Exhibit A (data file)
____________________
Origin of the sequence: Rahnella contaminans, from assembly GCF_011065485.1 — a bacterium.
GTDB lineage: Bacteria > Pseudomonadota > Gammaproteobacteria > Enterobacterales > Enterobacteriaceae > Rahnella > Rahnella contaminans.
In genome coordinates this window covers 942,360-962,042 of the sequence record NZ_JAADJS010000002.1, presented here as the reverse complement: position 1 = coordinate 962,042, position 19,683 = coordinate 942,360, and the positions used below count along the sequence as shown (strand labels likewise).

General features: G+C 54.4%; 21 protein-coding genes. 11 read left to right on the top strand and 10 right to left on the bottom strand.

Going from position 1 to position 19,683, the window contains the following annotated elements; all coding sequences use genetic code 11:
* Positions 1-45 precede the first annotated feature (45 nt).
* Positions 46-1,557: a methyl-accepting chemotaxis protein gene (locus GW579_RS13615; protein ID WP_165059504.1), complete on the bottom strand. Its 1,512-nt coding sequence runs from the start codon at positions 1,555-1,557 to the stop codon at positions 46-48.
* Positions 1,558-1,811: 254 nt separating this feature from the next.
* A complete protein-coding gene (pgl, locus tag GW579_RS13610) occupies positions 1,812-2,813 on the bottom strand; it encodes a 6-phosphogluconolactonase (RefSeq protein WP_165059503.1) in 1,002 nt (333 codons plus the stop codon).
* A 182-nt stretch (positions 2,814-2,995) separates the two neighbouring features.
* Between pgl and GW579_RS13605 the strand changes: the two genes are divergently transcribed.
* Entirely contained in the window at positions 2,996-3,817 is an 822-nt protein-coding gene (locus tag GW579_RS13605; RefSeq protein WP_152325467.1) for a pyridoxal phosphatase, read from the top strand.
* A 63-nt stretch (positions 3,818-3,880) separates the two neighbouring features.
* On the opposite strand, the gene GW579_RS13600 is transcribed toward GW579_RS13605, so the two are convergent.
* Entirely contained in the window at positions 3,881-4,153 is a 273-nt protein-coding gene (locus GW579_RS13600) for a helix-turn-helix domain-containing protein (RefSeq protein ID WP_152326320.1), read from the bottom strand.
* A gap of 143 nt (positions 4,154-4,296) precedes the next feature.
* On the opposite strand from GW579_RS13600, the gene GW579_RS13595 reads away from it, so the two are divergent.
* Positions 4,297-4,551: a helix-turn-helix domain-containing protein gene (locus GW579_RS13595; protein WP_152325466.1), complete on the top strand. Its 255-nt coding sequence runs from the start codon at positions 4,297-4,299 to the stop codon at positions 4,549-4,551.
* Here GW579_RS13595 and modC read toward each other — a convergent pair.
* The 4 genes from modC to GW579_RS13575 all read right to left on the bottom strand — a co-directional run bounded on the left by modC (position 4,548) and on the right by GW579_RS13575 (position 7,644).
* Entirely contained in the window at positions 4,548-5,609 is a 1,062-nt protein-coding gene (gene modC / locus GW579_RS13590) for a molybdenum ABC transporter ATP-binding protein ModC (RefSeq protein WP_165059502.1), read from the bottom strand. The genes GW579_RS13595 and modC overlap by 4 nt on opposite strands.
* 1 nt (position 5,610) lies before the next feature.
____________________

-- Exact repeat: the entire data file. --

Origin of the sequence: Rahnella contaminans, from assembly GCF_011065485.1 — a bacterium.
GTDB lineage: Bacteria > Pseudomonadota > Gammaproteobacteria > Enterobacterales > Enterobacteriaceae > Rahnella > Rahnella contaminans.
In genome coordinates this window covers 942,360-962,042 of the sequence record NZ_JAADJS010000002.1, presented here as the reverse complement: position 1 = coordinate 962,042, position 19,683 = coordinate 942,360, and the positions used below count along the sequence as shown (strand labels likewise).

General features: G+C 54.4%; 21 protein-coding genes. 11 read left to right on the top strand and 10 right to left on the bottom strand.

Going from position 1 to position 19,683, the window contains the following annotated elements; all coding sequences use genetic code 11:
* Positions 1-45 precede the first annotated feature (45 nt).
* Positions 46-1,557: a methyl-accepting chemotaxis protein gene (locus GW579_RS13615; protein ID WP_165059504.1), complete on the bottom strand. Its 1,512-nt coding sequence runs from the start codon at positions 1,555-1,557 to the stop codon at positions 46-48.
* Positions 1,558-1,811: 254 nt separating this feature from the next.
* A complete protein-coding gene (pgl, locus tag GW579_RS13610) occupies positions 1,812-2,813 on the bottom strand; it encodes a 6-phosphogluconolactonase (RefSeq protein WP_165059503.1) in 1,002 nt (333 codons plus the stop codon).
* A 182-nt stretch (positions 2,814-2,995) separates the two neighbouring features.
* Between pgl and GW579_RS13605 the strand changes: the two genes are divergently transcribed.
* Entirely contained in the window at positions 2,996-3,817 is an 822-nt protein-coding gene (locus tag GW579_RS13605; RefSeq protein WP_152325467.1) for a pyridoxal phosphatase, read from the top strand.
* A 63-nt stretch (positions 3,818-3,880) separates the two neighbouring features.
* On the opposite strand, the gene GW579_RS13600 is transcribed toward GW579_RS13605, so the two are convergent.
* Entirely contained in the window at positions 3,881-4,153 is a 273-nt protein-coding gene (locus GW579_RS13600) for a helix-turn-helix domain-containing protein (RefSeq protein ID WP_152326320.1), read from the bottom strand.
* A gap of 143 nt (positions 4,154-4,296) precedes the next feature.
* On the opposite strand from GW579_RS13600, the gene GW579_RS13595 reads away from it, so the two are divergent.
* Positions 4,297-4,551: a helix-turn-helix domain-containing protein gene (locus GW579_RS13595; protein WP_152325466.1), complete on the top strand. Its 255-nt coding sequence runs from the start codon at positions 4,297-4,299 to the stop codon at positions 4,549-4,551.
* Here GW579_RS13595 and modC read toward each other — a convergent pair.
* The 4 genes from modC to GW579_RS13575 all read right to left on the bottom strand — a co-directional run bounded on the left by modC (position 4,548) and on the right by GW579_RS13575 (position 7,644).
* Entirely contained in the window at positions 4,548-5,609 is a 1,062-nt protein-coding gene (gene modC / locus GW579_RS13590) for a molybdenum ABC transporter ATP-binding protein ModC (RefSeq protein WP_165059502.1), read from the bottom strand. The genes GW579_RS13595 and modC overlap by 4 nt on opposite strands.
* 1 nt (position 5,610) lies before the next feature.